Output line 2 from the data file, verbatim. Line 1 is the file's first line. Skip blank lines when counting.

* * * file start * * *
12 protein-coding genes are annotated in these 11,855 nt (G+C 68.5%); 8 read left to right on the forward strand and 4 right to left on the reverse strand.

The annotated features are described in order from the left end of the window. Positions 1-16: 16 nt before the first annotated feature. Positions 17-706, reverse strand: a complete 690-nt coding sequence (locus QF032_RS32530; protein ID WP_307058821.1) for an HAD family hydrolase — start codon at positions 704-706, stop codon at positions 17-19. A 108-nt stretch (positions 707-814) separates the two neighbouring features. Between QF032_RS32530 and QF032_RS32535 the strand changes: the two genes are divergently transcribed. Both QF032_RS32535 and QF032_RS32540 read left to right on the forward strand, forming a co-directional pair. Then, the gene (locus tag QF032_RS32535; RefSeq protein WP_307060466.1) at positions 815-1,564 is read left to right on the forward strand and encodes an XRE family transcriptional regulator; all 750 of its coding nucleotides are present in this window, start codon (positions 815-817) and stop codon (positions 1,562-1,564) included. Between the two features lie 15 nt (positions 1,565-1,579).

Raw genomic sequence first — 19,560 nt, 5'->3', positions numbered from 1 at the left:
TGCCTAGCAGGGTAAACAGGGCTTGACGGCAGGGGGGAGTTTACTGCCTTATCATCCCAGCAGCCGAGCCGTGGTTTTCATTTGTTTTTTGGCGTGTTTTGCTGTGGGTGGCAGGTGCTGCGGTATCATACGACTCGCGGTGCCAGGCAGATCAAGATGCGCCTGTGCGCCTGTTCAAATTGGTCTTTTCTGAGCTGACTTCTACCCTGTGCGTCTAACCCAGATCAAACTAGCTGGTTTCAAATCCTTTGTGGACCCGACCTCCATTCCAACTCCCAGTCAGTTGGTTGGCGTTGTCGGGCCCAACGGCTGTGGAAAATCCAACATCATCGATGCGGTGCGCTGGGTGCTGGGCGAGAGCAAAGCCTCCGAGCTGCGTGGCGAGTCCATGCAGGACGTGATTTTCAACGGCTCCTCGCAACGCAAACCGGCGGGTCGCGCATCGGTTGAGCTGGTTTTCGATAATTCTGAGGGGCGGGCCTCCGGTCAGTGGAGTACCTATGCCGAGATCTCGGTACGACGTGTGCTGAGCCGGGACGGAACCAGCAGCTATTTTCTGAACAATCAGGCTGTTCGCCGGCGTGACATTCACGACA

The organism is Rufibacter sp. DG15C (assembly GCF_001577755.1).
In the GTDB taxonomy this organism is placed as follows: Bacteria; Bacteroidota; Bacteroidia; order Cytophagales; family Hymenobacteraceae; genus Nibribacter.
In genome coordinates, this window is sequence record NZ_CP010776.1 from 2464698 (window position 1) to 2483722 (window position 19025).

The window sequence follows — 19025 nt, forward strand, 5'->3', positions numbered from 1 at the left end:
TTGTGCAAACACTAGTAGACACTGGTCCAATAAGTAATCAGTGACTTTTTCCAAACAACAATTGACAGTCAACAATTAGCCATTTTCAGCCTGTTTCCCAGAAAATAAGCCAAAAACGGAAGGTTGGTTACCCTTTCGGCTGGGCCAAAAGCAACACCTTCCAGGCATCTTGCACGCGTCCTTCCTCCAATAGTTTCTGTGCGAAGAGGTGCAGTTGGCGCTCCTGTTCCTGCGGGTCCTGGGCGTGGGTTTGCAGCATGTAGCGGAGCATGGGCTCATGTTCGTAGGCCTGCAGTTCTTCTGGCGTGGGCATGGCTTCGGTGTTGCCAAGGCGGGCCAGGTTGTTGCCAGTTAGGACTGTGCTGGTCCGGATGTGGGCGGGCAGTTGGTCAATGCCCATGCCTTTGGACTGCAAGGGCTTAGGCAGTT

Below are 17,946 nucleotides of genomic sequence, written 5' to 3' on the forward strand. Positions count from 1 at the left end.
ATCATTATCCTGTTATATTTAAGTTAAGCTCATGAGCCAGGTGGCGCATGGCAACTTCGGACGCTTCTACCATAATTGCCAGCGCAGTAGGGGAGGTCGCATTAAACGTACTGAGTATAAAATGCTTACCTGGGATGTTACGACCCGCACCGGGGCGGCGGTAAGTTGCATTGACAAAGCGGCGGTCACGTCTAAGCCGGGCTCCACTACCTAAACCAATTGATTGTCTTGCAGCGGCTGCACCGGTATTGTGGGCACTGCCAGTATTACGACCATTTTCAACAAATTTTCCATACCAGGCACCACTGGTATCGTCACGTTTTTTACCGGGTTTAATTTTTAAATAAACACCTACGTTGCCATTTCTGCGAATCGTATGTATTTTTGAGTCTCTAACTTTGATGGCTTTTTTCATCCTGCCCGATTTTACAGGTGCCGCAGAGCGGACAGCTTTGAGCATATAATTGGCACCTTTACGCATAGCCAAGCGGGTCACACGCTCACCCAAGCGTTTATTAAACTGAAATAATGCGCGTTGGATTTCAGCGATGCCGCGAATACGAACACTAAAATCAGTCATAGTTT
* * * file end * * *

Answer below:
The annotated features are described in order from the left end of the window. Positions 1-16: 16 nt before the first annotated feature. Positions 17-706, reverse strand: a complete 690-nt coding sequence (locus QF032_RS32530; protein ID WP_307058821.1) for an HAD family hydrolase — start codon at positions 704-706, stop codon at positions 17-19. A 108-nt stretch (positions 707-814) separates the two neighbouring features. Between QF032_RS32530 and QF032_RS32535 the strand changes: the two genes are divergently transcribed. Both QF032_RS32535 and QF032_RS32540 read left to right on the forward strand, forming a co-directional pair. Then, the gene (locus tag QF032_RS32535; RefSeq protein WP_307060466.1) at positions 815-1,564 is read left to right on the forward strand and encodes an XRE family transcriptional regulator; all 750 of its coding nucleotides are present in this window, start codon (positions 815-817) and stop codon (positions 1,562-1,564) included. Between the two features lie 15 nt (positions 1,565-1,579).